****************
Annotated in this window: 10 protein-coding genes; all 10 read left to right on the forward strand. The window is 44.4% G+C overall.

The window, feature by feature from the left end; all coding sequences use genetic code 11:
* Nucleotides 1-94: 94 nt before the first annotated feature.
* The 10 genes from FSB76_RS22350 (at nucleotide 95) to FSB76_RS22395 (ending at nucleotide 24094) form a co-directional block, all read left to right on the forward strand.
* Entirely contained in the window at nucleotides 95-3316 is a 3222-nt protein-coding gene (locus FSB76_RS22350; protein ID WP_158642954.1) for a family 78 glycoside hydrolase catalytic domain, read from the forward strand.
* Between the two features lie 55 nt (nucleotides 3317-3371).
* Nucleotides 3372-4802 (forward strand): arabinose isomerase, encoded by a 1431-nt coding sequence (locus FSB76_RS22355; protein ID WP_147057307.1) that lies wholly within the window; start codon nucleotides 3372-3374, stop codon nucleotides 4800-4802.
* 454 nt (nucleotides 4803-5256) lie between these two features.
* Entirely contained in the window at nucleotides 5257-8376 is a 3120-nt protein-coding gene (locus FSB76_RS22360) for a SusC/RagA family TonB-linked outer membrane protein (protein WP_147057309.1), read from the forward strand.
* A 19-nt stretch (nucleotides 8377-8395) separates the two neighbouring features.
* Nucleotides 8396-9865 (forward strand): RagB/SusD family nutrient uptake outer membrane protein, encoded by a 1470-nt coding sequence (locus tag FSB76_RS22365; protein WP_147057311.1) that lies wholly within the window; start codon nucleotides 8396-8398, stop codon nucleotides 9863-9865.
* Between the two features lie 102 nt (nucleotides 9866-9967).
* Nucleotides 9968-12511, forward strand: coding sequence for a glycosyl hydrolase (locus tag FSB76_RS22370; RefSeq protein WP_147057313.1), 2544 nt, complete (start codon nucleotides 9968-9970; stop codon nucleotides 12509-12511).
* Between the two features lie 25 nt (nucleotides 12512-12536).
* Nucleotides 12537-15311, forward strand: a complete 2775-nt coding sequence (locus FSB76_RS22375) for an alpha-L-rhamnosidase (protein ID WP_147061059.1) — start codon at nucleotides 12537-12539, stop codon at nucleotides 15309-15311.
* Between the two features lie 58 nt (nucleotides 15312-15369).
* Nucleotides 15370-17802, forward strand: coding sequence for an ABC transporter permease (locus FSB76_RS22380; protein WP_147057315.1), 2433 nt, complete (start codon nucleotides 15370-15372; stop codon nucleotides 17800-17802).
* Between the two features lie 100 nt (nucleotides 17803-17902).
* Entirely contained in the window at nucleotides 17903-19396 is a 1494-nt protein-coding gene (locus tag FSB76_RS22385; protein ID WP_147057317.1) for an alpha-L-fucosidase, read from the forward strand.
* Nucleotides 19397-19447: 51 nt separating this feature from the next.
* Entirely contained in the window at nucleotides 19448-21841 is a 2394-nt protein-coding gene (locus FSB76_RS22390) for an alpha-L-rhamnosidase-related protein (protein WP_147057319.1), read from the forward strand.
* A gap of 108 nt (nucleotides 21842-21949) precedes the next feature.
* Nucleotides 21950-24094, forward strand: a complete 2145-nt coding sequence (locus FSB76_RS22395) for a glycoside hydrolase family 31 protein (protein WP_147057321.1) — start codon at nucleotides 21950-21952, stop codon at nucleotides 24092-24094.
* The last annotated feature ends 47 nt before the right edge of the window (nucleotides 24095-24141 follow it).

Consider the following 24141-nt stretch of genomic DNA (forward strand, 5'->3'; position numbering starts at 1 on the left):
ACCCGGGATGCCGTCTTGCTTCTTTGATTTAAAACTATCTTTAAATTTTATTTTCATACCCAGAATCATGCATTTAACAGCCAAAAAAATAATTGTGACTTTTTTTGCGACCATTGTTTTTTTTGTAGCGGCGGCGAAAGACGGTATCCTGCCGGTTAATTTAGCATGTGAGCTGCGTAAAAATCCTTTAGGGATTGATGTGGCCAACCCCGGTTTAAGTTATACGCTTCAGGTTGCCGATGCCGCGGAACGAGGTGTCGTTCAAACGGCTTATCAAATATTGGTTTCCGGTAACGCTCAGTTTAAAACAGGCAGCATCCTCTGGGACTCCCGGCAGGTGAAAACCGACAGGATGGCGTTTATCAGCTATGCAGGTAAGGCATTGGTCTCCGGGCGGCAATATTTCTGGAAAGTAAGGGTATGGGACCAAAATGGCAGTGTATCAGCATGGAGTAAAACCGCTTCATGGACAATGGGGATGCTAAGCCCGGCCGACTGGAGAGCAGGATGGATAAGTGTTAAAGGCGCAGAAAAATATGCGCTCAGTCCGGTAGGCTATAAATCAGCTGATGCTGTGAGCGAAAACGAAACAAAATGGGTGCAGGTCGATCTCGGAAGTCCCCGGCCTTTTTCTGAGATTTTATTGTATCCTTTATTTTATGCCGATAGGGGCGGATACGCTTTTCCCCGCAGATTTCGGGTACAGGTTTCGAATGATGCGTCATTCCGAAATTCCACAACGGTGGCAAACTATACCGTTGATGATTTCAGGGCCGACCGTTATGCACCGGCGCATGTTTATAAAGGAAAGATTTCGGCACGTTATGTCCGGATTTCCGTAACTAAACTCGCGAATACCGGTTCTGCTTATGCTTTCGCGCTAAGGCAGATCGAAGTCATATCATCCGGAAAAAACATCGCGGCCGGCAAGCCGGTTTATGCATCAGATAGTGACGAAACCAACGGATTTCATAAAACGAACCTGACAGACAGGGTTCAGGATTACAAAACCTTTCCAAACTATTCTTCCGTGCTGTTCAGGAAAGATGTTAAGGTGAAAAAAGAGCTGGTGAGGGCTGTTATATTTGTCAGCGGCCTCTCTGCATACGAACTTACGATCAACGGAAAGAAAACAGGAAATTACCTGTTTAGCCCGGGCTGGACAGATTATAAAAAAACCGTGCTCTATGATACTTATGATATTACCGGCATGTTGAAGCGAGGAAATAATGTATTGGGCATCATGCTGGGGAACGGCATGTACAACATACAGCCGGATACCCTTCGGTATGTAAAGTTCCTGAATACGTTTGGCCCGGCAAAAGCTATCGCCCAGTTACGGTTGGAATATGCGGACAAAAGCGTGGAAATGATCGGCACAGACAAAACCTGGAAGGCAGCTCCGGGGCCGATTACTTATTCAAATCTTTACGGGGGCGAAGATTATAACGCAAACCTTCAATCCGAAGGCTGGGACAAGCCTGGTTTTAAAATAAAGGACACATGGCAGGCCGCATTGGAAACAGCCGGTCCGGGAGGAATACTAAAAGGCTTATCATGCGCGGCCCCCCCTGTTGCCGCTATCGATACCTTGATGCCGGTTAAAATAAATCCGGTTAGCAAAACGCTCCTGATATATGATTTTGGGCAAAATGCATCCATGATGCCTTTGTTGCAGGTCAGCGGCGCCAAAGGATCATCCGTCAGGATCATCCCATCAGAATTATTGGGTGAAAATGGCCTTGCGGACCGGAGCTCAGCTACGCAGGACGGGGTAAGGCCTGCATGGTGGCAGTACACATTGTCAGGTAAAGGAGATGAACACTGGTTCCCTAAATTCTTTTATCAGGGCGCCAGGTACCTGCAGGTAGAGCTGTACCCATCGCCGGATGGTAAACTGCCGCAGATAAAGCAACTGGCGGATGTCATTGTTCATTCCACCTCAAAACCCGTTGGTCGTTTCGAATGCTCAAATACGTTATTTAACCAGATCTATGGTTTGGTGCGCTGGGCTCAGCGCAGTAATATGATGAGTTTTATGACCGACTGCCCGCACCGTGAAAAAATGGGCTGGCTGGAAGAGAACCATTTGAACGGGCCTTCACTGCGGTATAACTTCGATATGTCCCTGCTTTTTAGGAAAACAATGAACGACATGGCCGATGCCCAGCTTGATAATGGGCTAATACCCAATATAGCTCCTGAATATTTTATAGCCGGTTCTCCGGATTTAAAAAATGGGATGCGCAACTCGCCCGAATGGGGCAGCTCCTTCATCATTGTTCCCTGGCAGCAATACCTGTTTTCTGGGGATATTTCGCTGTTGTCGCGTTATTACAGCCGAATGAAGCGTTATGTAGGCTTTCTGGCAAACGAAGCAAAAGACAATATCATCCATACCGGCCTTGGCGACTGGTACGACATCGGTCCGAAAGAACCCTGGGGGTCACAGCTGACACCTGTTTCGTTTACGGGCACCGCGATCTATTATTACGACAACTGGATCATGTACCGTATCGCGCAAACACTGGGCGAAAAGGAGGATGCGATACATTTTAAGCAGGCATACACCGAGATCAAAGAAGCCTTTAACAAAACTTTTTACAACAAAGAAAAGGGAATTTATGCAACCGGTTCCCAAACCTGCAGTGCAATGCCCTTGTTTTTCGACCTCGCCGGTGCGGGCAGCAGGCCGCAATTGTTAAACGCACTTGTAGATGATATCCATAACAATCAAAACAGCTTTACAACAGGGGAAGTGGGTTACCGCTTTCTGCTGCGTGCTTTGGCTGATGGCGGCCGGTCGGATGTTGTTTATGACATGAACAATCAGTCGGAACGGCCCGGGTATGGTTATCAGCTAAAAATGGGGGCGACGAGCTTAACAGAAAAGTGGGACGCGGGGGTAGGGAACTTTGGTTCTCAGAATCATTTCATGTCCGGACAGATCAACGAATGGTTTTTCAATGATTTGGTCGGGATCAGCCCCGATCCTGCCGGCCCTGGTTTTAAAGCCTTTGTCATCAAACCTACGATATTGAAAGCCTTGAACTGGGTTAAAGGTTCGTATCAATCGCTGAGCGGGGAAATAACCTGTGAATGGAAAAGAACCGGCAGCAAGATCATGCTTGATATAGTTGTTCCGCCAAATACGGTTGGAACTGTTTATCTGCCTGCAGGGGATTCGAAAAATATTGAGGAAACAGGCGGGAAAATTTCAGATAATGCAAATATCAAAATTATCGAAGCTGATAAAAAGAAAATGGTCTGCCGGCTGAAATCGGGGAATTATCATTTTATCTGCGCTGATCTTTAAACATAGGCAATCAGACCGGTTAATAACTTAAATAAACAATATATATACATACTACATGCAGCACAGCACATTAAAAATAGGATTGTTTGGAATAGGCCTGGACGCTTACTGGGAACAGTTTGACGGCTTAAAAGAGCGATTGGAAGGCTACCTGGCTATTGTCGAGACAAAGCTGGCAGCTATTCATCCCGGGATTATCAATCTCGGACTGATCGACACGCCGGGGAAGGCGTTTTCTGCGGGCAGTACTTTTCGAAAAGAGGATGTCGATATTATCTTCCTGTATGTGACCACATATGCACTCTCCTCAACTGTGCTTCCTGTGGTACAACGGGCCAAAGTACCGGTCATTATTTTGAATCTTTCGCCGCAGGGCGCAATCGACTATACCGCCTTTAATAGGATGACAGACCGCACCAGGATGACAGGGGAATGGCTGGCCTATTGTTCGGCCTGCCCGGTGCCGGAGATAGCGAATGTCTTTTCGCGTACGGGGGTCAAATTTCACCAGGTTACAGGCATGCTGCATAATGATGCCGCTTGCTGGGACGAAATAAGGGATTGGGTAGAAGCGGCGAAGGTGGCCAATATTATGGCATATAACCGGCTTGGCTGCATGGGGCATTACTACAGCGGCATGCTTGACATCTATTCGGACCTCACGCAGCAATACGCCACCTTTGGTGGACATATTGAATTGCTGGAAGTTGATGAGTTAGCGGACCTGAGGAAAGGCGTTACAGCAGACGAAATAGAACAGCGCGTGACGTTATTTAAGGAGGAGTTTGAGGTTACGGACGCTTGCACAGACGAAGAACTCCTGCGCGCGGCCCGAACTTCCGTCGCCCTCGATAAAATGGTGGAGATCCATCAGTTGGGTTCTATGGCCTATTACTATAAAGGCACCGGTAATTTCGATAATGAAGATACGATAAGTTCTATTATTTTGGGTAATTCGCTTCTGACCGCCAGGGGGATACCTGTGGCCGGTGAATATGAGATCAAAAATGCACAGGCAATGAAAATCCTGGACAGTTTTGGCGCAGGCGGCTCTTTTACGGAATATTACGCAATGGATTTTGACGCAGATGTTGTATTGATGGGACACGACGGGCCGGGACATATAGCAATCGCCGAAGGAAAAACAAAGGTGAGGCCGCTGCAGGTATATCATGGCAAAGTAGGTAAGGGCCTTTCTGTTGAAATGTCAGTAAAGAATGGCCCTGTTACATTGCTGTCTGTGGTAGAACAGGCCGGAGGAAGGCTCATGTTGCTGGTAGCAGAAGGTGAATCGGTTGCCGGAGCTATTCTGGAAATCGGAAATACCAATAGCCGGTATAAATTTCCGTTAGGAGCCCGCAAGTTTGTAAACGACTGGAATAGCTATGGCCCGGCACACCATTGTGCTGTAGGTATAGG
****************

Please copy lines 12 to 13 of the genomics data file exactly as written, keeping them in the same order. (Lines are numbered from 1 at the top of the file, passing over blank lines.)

* Between the two features lie 102 nt (nucleotides 9866-9967).
* Nucleotides 9968-12511, forward strand: coding sequence for a glycosyl hydrolase (locus tag FSB76_RS22370; RefSeq protein WP_147057313.1), 2544 nt, complete (start codon nucleotides 9968-9970; stop codon nucleotides 12509-12511).